Recent comments from U.S. Securities and Exchange Commission (SEC) Chair Gensler at the Institutional Limited Partners Association Summit and an SEC Division of Examinations (EXAMS) Risk Alert published on the same day highlight the ongoing focus of the SEC on advisory fees, both in the institutional and retail spaces.

In Chair Gensler’s remarks, he expressed concern that private fund investors may not have enough transparent, consistent information regarding private fund fees to “make informed investment decisions.” While he cited previous Risk Alerts issued by EXAMS regarding private fund advisers and the increased regulations imposed on these advisers under the Dodd-Frank Act of 2010, Chair Gensler suggested that it was time to “bring more sunshine and competition to the private funds space.”

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Compliance, Enforcement and Prosecution Policy and Trends, Government Contracts

Webinar: OSHA ETS Employee COVID-19 Vaccination and Testing Mandates

New Requirements, Tips and Traps for Large Employers

November 10, 2021
Complimentary Webinar
1-2 p.m. (ET) | 12-1 p.m. (CT) | 10-11 a.m. (PT)


On Nov. 4, 2021, the Occupational Safety and Health Administration (OSHA) issued an Emergency Temporary Standard (ETS) requiring employees of large employers either to get vaccinated or to test negative on a weekly basis. The ETS also requires large employers to provide employees with paid leave to get vaccinated and recover from vaccinations, and unvaccinated employees to wear a mask at work.

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Enforcement and Prosecution Policy and Trends

Return to the Yates Memo: Deputy Attorney General Announces Tougher Approach to White Collar Enforcement

On October 28th, Deputy Attorney General Lisa Monaco announced that the U.S. Department of Justice (DOJ or Department) is renewing its focus on white collar crime and enforcement, in remarks delivered during the American Bar Association’s 36th National Institute on White Collar Crime. Deputy Attorney General Monaco made clear that the Department is significantly enhancing its efforts to deter white collar crime and promote corporate responsibility and compliance—stating that the government will “surge resources” to its prosecutors in support of these efforts.

Deputy Attorney General Monaco highlighted three new DOJ initiatives aimed at achieving these ends. First, she announced the Department will restore guidance originally adopted in 2015, which requires that companies wishing to receive cooperation credit in DOJ investigations disclose all non-privileged information related to all individuals involved in corporate misconduct. This policy—known as the “Yates Memo,” after its author, former Deputy Attorney General Sally Yates—was modified during the Trump Administration to permit companies to limit their disclosures only to individuals “substantially involved” in misconduct. Deputy Attorney General Monaco explained that, by reinstating the Yates Memo, the Department aimed to provide clarity about its expectations, and to prevent companies from exercising excessive discretion over which facts to disclose to the government, and which individuals to make available to prosecutors.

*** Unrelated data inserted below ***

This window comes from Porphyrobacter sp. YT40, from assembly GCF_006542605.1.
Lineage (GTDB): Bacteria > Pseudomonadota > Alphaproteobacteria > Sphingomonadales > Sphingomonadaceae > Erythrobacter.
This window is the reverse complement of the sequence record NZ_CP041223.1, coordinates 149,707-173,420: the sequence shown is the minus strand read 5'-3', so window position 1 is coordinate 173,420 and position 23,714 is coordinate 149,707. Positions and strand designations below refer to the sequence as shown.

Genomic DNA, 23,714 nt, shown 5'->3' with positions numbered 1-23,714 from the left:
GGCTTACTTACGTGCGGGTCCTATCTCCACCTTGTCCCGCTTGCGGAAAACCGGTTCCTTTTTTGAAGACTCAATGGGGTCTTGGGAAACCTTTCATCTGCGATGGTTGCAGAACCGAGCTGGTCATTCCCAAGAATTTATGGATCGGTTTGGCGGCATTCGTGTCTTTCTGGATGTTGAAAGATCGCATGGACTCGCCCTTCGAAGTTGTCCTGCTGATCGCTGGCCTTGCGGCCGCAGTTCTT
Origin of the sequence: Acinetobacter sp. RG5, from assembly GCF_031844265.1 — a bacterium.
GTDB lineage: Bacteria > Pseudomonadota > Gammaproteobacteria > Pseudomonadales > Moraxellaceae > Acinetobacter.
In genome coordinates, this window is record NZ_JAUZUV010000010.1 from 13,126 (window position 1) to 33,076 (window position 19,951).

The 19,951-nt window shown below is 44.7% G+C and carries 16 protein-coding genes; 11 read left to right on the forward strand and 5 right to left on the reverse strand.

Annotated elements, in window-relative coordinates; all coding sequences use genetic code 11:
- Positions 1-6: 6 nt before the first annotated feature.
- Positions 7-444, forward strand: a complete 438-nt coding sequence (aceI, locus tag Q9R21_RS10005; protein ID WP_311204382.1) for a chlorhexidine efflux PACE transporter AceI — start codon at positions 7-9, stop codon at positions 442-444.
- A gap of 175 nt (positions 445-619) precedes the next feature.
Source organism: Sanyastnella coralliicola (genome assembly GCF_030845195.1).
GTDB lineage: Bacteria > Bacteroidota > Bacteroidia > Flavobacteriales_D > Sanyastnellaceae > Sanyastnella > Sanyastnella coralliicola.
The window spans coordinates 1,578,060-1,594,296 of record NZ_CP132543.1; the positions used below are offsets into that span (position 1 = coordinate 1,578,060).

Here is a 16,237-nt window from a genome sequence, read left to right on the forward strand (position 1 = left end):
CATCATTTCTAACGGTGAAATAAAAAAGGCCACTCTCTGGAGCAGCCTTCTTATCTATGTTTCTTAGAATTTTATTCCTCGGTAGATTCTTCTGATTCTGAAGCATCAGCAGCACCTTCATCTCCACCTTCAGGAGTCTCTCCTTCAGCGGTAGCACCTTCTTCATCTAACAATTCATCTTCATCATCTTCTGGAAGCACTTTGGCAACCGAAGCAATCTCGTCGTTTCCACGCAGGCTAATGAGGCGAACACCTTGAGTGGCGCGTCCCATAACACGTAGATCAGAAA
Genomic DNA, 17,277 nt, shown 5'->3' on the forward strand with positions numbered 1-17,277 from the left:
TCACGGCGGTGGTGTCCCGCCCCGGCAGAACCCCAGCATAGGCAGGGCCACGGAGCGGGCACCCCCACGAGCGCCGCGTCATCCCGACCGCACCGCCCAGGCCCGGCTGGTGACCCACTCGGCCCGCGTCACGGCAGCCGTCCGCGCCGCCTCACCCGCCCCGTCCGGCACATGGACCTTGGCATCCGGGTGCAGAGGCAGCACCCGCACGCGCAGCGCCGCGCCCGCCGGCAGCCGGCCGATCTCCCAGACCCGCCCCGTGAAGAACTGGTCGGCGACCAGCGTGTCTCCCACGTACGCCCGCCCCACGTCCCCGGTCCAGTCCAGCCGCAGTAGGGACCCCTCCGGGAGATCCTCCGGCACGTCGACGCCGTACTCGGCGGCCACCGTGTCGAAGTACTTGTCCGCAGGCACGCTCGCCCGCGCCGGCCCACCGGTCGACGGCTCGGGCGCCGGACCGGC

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Anti-Bribery and Corruption, Sanctions, Trade Embargo, and Export Controls, Securities and Commodities

The Perils of Global Expansion: World’s Largest Ad Agency Sanctioned $19 Million for FCPA Violations, Insufficient Controls

Global expansion without adequate controls is asking for trouble. That’s the lesson of a $19 million settlement between WPP, the world’s largest advertising agency, and the U.S. Securities and Exchange Commission (SEC) to resolve alleged violations of the Foreign Corrupt Practices Act (FCPA).

According to an SEC order memorializing the settlement, WPP’s trouble began when it launched a rapid worldwide growth strategy, acquiring locally operated ad agencies around the world, including some in what the SEC calls “high-risk markets,” like China, Brazil, India, and Peru. The order emphasized that, in purchasing the local agencies, WPP allowed the agencies’ founders to remain in control, an approach that increased the risk that the agencies would continue to operate as they did before being purchased.

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Enforcement and Prosecution Policy and Trends, Financial Institution Regulation

Department of Justice Announces National Cryptocurrency Enforcement Team

On October 6, 2021, the U.S. Department of Justice (DOJ) announced its plans for increased scrutiny of the cryptocurrency market with the creation of a National Cryptocurrency Enforcement Team (NCET) to pursue criminal investigations and actions against cryptocurrency misuse. The NCET will focus on “crimes committed by virtual currency exchanges, mixing and tumbling services, and money laundering infrastructure actors” and will also aid in the tracing and recovery of assets lost to ransomware payments and other fraud and extortion.

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Enforcement and Prosecution Policy and Trends, Fraud, Deception and False Claims

Department of Justice Announces Increased FCA Enforcement Through New Civil Cyber-Fraud Initiative

On October 6, 2021, the Department of Justice (DOJ) announced a new Civil Fraud Cyber Initiative to “combine the department’s expertise in civil fraud enforcement, government procurement and cybersecurity to combat new and emerging cyber threats to the security of sensitive information and critical systems.”